Education Policy in Northern Ireland: a Review

Samuel J. McGuinness

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While Northern Ireland (NI) society continues on its journey away from conflict, schools and teacher training colleges remain largely segregated on a religious basis. Since the establishment of the first integrated school only twelve more have been established out of 215 post-primary schools. While successive education ministers have attempted to end academic selection at eleven, it remains an option for primary school pupils. While academic outcomes are very good among the most able, international assessment outcomes indicate underperformance among too many, despite strategies to address this. A modern curriculum is in place which aspires to equip students for the world of work by focusing on the development of transferable skills with a strong emphasis on information technology. Schools increasingly collaborate through the growth of area learning communities. The strong accountability agenda driven by the Department of Education (DENI) and the Education and Training Inspectorate (ETI) creates a climate of ‘performativity’ among headteachers. There is a need for school leadership development which is being addressed to some extent.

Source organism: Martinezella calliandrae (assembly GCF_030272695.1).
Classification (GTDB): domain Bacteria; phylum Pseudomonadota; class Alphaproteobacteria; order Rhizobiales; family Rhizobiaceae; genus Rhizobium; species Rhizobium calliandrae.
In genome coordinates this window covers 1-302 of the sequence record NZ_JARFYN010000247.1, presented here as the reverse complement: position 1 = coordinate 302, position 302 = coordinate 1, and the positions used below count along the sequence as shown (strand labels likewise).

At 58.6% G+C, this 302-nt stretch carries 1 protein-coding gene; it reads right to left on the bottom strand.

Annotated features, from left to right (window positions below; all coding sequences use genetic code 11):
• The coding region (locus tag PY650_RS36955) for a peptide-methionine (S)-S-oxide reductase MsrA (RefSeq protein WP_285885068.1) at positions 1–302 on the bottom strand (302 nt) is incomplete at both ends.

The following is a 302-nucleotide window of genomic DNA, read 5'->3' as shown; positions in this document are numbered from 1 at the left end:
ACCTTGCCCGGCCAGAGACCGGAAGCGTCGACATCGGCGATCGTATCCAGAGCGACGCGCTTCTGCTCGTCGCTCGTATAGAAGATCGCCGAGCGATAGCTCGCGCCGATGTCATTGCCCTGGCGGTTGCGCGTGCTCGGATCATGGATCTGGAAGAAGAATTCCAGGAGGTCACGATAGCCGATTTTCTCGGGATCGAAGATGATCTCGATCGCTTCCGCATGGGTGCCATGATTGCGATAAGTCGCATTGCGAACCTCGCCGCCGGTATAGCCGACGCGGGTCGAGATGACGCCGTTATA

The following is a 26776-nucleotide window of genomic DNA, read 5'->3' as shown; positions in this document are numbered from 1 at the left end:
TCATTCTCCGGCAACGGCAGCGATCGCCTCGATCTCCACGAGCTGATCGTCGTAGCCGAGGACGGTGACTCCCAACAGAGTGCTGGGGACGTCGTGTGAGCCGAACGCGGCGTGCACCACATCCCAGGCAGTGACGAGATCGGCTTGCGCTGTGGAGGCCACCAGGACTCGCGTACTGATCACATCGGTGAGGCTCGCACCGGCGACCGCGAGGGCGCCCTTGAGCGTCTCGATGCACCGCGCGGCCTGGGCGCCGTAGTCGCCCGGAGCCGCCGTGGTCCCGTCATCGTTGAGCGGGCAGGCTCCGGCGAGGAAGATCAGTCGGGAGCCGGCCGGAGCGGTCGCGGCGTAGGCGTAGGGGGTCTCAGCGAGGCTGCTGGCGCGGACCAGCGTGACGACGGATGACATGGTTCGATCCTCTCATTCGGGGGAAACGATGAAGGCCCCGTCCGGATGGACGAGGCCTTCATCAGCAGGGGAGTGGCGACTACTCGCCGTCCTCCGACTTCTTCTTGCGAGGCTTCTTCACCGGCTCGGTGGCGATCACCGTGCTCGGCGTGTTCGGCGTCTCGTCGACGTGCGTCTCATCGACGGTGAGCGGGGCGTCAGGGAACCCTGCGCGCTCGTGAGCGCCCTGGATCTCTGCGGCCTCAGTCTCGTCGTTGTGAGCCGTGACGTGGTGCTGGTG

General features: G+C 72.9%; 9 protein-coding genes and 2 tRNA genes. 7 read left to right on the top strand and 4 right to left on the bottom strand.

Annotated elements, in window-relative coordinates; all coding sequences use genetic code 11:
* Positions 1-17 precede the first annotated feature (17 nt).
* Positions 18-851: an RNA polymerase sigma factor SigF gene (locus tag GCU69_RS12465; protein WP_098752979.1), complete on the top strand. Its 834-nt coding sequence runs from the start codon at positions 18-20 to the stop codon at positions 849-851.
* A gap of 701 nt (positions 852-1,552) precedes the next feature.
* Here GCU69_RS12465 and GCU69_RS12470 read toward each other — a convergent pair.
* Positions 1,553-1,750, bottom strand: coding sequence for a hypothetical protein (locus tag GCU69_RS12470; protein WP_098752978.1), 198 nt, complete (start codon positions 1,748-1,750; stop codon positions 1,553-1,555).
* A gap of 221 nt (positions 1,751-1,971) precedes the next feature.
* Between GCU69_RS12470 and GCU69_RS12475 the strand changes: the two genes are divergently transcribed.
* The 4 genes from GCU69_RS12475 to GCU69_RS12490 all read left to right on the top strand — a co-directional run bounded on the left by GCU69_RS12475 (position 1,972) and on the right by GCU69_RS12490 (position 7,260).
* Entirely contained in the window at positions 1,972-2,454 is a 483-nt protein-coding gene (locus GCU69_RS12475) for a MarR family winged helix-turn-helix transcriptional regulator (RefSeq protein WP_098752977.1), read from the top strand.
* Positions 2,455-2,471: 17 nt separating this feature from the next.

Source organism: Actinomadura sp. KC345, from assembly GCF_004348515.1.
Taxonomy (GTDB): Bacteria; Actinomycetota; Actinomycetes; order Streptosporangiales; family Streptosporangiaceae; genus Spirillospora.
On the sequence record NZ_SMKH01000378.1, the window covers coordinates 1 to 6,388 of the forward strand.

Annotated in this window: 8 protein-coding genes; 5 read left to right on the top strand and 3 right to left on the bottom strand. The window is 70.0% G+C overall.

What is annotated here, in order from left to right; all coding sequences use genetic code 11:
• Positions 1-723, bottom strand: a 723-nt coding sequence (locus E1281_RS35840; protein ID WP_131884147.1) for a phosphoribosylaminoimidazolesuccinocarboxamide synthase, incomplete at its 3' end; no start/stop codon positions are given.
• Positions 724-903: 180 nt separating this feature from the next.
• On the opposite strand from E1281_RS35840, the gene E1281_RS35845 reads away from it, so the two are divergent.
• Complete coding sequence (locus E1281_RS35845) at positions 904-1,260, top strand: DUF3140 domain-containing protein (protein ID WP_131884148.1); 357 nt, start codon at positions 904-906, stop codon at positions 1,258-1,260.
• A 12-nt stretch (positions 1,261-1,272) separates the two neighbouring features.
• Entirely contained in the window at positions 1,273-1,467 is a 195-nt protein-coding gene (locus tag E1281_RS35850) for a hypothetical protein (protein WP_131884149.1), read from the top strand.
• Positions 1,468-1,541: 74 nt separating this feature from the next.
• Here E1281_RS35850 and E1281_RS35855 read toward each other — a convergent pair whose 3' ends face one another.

Original languageEnglish
Pages (from-to)205-237
JournalItalian Journal of Sociology of Education
Issue number1
Publication statusPublished - 2012


  • education policy
  • segregation
  • integrated education
  • selection
  • long tail of underachievement
  • collaboration
  • performativity
  • Northern Ireland


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